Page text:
As featured in The Wall Street Journal, Money Magazine, and more!
     

How I Earn Side Income From (Mostly) Blogging

This article was written by in Best Of, Career and Work. 29 comments.


Subscribe to Consumerism Commentary by adding our RSS feed to your favorite reading software.

As you know I’ve been writing for Consumerism Commentary since 2003. I’ve been blogging, or chronologically updating websites, since 1994 or 1995, at that time running a web server called “Winhttpd” from the computer in my dorm room. My university did not yet offer web server space to students, but every dorm room was wired for cable television and Ethernet. I soon convinced the university to let me use space on the main web server normally reserved for the college’s formative central web site and the few collegiate departments whose department chairs were wise enough to create their own web pages.

I’ve been building online communities before the World Wide Web was wide, since 1991 or so, starting with a local dial-up bulletin board system. It’s only recently that I began earning money from these types of activity, and most of that income is generated by advertising.

A few months ago, I stopped sharing my income reports alongside my net worth reports. There are many reasons I shouldn’t be publicly sharing my specific income numbers, but most importantly, my accountant thought it would be a bad idea. Even when I did publish my income reports, I did so without much detail. I reported my “other income” as one number, grouping together a variety of income sources without drilling down to the specifics.

I receive many questions each month about how I earn money outside of my day job. Without sharing specific numbers, here are the major sources of my “side business” income, including each source’s percentage of the total income. The figures are based on January through April 2010.

Income Source Pct.
Various Affiliates 41.6%
Google AdSense 35.4%
Direct Advertising 15.7%
Miscellaneous 7.3%

Various affiliates

If I write about a product or service on Consumerism Commentary, whether it’s an ING Direct savings account or a movie that can be purchased on Amazon.com, I check to see if the company pays publishers for sending visitors to their website. I’d rather keep readers on Consumerism Commentary, and so would most publications. If you look at major newspapers’ online presences, you’ll see that they rarely link to other websites from within their articles. In most cases, these companies do not pay publishers.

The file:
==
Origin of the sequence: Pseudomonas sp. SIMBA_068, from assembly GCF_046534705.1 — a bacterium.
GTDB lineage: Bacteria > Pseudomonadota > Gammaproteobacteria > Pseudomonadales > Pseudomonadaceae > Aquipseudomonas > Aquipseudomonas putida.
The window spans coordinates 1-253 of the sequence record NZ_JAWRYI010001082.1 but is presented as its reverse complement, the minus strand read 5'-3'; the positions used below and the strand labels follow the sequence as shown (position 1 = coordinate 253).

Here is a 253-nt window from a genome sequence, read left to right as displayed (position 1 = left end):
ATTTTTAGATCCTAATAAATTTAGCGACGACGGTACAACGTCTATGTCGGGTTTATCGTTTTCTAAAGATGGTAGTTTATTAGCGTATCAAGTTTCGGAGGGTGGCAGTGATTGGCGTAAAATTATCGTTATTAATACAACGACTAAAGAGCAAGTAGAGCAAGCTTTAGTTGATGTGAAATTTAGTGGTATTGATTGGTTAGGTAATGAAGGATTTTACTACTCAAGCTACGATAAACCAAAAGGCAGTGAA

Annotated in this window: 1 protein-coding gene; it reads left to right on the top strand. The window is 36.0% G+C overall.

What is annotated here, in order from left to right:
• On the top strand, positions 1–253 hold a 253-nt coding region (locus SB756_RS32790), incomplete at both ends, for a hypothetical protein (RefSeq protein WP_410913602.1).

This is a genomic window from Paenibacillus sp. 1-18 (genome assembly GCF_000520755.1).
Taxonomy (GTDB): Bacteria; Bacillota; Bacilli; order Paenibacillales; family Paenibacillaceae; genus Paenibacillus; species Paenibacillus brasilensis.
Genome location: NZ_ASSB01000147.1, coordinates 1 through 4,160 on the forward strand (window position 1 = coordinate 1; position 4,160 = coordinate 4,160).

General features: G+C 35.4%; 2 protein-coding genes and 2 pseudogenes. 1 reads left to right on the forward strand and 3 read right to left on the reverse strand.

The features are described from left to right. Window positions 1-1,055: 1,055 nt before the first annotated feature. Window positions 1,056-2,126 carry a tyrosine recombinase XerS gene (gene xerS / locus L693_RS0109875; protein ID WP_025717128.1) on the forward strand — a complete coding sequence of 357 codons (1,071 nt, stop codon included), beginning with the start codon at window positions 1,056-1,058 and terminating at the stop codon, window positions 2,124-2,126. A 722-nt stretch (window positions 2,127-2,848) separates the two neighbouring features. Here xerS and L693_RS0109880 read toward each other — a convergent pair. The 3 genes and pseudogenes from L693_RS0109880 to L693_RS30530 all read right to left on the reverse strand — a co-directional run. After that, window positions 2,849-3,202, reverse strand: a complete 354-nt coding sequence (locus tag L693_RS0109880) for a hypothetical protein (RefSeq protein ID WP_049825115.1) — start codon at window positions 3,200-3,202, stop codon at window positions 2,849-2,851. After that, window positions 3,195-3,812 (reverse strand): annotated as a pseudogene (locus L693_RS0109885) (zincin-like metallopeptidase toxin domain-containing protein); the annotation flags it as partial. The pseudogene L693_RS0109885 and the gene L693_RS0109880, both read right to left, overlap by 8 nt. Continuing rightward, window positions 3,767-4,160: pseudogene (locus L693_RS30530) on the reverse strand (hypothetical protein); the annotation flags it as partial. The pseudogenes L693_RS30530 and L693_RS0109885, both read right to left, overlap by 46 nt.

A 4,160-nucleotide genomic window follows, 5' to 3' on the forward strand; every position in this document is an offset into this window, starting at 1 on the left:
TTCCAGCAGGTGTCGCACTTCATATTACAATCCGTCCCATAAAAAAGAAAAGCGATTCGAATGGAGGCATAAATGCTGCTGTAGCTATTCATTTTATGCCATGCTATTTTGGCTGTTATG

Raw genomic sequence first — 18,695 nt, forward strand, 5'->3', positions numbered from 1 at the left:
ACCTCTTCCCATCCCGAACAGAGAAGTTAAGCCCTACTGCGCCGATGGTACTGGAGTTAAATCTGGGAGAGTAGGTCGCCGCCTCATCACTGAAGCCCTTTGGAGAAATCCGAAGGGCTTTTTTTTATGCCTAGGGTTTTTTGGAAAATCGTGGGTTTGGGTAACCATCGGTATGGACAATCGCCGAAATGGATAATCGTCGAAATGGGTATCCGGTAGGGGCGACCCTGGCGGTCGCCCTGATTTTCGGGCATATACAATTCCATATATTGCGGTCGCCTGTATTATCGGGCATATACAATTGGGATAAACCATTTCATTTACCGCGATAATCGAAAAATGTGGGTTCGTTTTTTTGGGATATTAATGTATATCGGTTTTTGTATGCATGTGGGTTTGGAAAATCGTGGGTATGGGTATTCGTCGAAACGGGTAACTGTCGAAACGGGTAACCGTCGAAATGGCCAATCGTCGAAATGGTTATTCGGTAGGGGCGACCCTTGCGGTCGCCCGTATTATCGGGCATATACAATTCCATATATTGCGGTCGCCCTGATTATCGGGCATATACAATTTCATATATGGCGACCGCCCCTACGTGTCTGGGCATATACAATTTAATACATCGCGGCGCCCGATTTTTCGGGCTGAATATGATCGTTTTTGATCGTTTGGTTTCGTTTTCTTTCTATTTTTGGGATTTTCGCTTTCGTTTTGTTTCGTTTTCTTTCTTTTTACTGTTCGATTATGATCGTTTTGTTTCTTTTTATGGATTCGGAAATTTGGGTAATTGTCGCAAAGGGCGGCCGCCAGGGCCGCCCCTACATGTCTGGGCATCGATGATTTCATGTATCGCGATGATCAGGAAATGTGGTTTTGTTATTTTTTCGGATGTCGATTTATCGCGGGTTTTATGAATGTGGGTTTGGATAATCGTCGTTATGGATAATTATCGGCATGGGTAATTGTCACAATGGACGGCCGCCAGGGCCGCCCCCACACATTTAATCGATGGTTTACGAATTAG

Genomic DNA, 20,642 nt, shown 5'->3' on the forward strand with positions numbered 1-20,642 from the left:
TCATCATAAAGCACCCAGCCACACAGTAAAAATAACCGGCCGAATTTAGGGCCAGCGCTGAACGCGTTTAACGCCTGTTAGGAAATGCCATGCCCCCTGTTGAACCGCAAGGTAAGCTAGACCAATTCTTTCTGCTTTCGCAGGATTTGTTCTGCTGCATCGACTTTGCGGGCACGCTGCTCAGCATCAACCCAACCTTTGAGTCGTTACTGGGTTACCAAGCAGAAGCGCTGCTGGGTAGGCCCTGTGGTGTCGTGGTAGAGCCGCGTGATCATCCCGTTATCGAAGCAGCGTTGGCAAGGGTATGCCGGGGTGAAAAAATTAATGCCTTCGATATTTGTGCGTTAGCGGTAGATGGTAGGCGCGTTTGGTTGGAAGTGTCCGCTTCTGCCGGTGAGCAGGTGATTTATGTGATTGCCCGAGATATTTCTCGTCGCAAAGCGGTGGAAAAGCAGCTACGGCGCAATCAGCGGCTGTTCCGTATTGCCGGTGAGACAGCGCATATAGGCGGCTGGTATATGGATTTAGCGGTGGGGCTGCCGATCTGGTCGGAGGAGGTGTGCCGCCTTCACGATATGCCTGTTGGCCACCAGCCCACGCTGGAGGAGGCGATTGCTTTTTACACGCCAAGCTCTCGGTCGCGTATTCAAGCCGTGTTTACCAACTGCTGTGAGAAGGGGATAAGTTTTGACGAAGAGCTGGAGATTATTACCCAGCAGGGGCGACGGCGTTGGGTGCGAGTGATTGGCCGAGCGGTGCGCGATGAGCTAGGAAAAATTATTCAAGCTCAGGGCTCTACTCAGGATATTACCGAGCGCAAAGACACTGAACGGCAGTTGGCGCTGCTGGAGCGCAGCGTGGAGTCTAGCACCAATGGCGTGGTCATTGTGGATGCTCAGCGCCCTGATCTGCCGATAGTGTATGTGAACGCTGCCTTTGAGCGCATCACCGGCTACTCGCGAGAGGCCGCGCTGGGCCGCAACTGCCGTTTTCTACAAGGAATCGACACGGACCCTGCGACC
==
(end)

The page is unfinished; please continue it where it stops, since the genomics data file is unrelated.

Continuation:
A few companies do, however. Most will only pay a publisher if a visitor completes a certain action, like opening a bank account or buying a DVD. Furthermore, most visitors who click on these links do not take any action. Therefore, very few of these links actually generate income.

I do not write articles based on affiliate relationships, and I’m very careful to avoid as much as possible any outside influence. I always share my opinions, whether good or bad, regardless of affiliate relationship.

Google AdSense

This was the first type of advertising I ran on Consumerism Commentary, beginning in November 2004. It continues to perform satisfactorily, though Google is temperamental. Performance fluctuates significantly, and if Google for some reason decides that this blog deserves a lower “ranking,” I could lose significant cash flow. This pressures me — in a good way — to keep writing quality articles, but it can be frustrating at times because Google’s algorithm is beyond my control.

Google has a broader effect than the effect on AdSense income. Despite competitors’ efforts, Google is the primary gateway people use to find information on the internet. Just about all of this web site’s traffic aside from regular and occasional Consumerism Commentary readers comes from Google. Without visitors from Google, I’d be unable to attract most advertisers.

Direct advertising

Google is a third party when it comes to advertising. Working directly with advertisers can be more profitable. I speak with a number of advertisers directly who are interested in buying advertising space on Consumerism Commentary, on the Consumerism Commentary Podcast, or on other websites I maintain.

Direct advertising is currently a smaller piece of the income picture than it was a year or 18 months ago. While the economy is beginning to recover, it recently has been difficult finding high quality advertisers.

Miscellaneous income

Additional income each month comes from syndication rights, academic database listings, producing podcasts for other websites, freelance writing, and website memberships like the Friends of pfblogs.org. I haven’t had as much time to nurture these income sources as I would like.